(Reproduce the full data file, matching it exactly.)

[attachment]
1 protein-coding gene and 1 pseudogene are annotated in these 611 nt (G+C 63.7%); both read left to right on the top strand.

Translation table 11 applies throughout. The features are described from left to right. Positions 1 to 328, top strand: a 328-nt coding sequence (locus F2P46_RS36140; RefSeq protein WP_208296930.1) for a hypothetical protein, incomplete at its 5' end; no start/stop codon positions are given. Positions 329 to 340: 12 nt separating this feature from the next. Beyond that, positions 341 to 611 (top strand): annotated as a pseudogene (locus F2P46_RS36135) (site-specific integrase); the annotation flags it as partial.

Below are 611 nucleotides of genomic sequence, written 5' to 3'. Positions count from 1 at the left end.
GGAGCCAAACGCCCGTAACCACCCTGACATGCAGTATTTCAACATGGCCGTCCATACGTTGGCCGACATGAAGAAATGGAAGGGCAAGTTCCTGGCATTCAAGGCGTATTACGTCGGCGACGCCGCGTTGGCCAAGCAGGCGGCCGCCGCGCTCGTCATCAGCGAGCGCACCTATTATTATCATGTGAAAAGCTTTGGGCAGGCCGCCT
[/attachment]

1 protein-coding gene and 1 pseudogene are annotated in these 611 nt (G+C 63.7%); both read left to right on the top strand.

Translation table 11 applies throughout. The features are described from left to right. Positions 1 to 328, top strand: a 328-nt coding sequence (locus F2P46_RS36140; RefSeq protein WP_208296930.1) for a hypothetical protein, incomplete at its 5' end; no start/stop codon positions are given. Positions 329 to 340: 12 nt separating this feature from the next. Beyond that, positions 341 to 611 (top strand): annotated as a pseudogene (locus F2P46_RS36135) (site-specific integrase); the annotation flags it as partial.

Below are 611 nucleotides of genomic sequence, written 5' to 3'. Positions count from 1 at the left end.
GGAGCCAAACGCCCGTAACCACCCTGACATGCAGTATTTCAACATGGCCGTCCATACGTTGGCCGACATGAAGAAATGGAAGGGCAAGTTCCTGGCATTCAAGGCGTATTACGTCGGCGACGCCGCGTTGGCCAAGCAGGCGGCCGCCGCGCTCGTCATCAGCGAGCGCACCTATTATTATCATGTGAAAAGCTTTGGGCAGGCCGCCT